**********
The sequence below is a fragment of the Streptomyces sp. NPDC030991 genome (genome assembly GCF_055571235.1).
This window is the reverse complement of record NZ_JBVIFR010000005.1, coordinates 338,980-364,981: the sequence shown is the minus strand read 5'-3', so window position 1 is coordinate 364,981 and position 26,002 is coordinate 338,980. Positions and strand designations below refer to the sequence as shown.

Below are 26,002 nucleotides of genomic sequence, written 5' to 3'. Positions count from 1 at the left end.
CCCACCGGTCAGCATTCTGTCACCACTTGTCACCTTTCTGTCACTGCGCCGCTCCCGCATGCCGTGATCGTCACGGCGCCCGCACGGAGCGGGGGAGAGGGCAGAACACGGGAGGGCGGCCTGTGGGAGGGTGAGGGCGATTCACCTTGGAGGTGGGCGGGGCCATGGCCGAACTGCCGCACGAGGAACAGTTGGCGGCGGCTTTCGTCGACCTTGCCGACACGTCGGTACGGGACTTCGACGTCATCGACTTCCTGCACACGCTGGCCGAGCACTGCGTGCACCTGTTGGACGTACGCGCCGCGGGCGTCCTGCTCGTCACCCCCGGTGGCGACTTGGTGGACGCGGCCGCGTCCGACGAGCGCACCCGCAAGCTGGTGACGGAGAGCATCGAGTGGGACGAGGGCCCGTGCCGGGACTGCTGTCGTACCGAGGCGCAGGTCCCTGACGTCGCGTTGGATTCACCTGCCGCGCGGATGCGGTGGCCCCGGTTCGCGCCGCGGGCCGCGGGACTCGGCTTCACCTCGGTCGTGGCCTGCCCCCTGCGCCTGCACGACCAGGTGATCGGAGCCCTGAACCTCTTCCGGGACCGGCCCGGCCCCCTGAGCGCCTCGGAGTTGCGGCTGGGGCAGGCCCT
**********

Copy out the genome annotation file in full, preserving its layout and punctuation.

The sequence below is a fragment of the Streptomyces sp. NPDC030991 genome (genome assembly GCF_055571235.1).
This window is the reverse complement of record NZ_JBVIFR010000005.1, coordinates 338,980-364,981: the sequence shown is the minus strand read 5'-3', so window position 1 is coordinate 364,981 and position 26,002 is coordinate 338,980. Positions and strand designations below refer to the sequence as shown.

Below are 26,002 nucleotides of genomic sequence, written 5' to 3'. Positions count from 1 at the left end.
CCCACCGGTCAGCATTCTGTCACCACTTGTCACCTTTCTGTCACTGCGCCGCTCCCGCATGCCGTGATCGTCACGGCGCCCGCACGGAGCGGGGGAGAGGGCAGAACACGGGAGGGCGGCCTGTGGGAGGGTGAGGGCGATTCACCTTGGAGGTGGGCGGGGCCATGGCCGAACTGCCGCACGAGGAACAGTTGGCGGCGGCTTTCGTCGACCTTGCCGACACGTCGGTACGGGACTTCGACGTCATCGACTTCCTGCACACGCTGGCCGAGCACTGCGTGCACCTGTTGGACGTACGCGCCGCGGGCGTCCTGCTCGTCACCCCCGGTGGCGACTTGGTGGACGCGGCCGCGTCCGACGAGCGCACCCGCAAGCTGGTGACGGAGAGCATCGAGTGGGACGAGGGCCCGTGCCGGGACTGCTGTCGTACCGAGGCGCAGGTCCCTGACGTCGCGTTGGATTCACCTGCCGCGCGGATGCGGTGGCCCCGGTTCGCGCCGCGGGCCGCGGGACTCGGCTTCACCTCGGTCGTGGCCTGCCCCCTGCGCCTGCACGACCAGGTGATCGGAGCCCTGAACCTCTTCCGGGACCGGCCCGGCCCCCTGAGCGCCTCGGAGTTGCGGCTGGGGCAGGCCCT